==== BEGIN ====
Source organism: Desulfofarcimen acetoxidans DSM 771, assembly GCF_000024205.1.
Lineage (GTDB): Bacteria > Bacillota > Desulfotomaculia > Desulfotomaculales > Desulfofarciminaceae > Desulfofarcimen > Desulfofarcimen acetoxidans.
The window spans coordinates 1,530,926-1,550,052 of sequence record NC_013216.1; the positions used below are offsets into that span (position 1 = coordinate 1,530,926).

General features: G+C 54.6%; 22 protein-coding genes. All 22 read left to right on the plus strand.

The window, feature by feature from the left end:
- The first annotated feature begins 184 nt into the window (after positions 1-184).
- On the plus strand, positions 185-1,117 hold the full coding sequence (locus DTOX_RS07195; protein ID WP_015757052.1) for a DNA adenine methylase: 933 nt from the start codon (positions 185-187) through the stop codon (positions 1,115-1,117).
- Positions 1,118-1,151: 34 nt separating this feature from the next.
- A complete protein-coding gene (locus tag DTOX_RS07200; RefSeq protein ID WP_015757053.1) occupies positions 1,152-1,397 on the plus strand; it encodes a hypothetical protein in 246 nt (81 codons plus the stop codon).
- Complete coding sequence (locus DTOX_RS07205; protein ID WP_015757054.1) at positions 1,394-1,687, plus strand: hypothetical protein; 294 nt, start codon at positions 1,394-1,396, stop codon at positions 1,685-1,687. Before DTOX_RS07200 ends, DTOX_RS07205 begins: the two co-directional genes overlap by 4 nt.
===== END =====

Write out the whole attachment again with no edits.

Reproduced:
Source organism: Desulfofarcimen acetoxidans DSM 771, assembly GCF_000024205.1.
Lineage (GTDB): Bacteria > Bacillota > Desulfotomaculia > Desulfotomaculales > Desulfofarciminaceae > Desulfofarcimen > Desulfofarcimen acetoxidans.
The window spans coordinates 1,530,926-1,550,052 of sequence record NC_013216.1; the positions used below are offsets into that span (position 1 = coordinate 1,530,926).

General features: G+C 54.6%; 22 protein-coding genes. All 22 read left to right on the plus strand.

The window, feature by feature from the left end:
- The first annotated feature begins 184 nt into the window (after positions 1-184).
- On the plus strand, positions 185-1,117 hold the full coding sequence (locus DTOX_RS07195; protein ID WP_015757052.1) for a DNA adenine methylase: 933 nt from the start codon (positions 185-187) through the stop codon (positions 1,115-1,117).
- Positions 1,118-1,151: 34 nt separating this feature from the next.
- A complete protein-coding gene (locus tag DTOX_RS07200; RefSeq protein ID WP_015757053.1) occupies positions 1,152-1,397 on the plus strand; it encodes a hypothetical protein in 246 nt (81 codons plus the stop codon).
- Complete coding sequence (locus DTOX_RS07205; protein ID WP_015757054.1) at positions 1,394-1,687, plus strand: hypothetical protein; 294 nt, start codon at positions 1,394-1,396, stop codon at positions 1,685-1,687. Before DTOX_RS07200 ends, DTOX_RS07205 begins: the two co-directional genes overlap by 4 nt.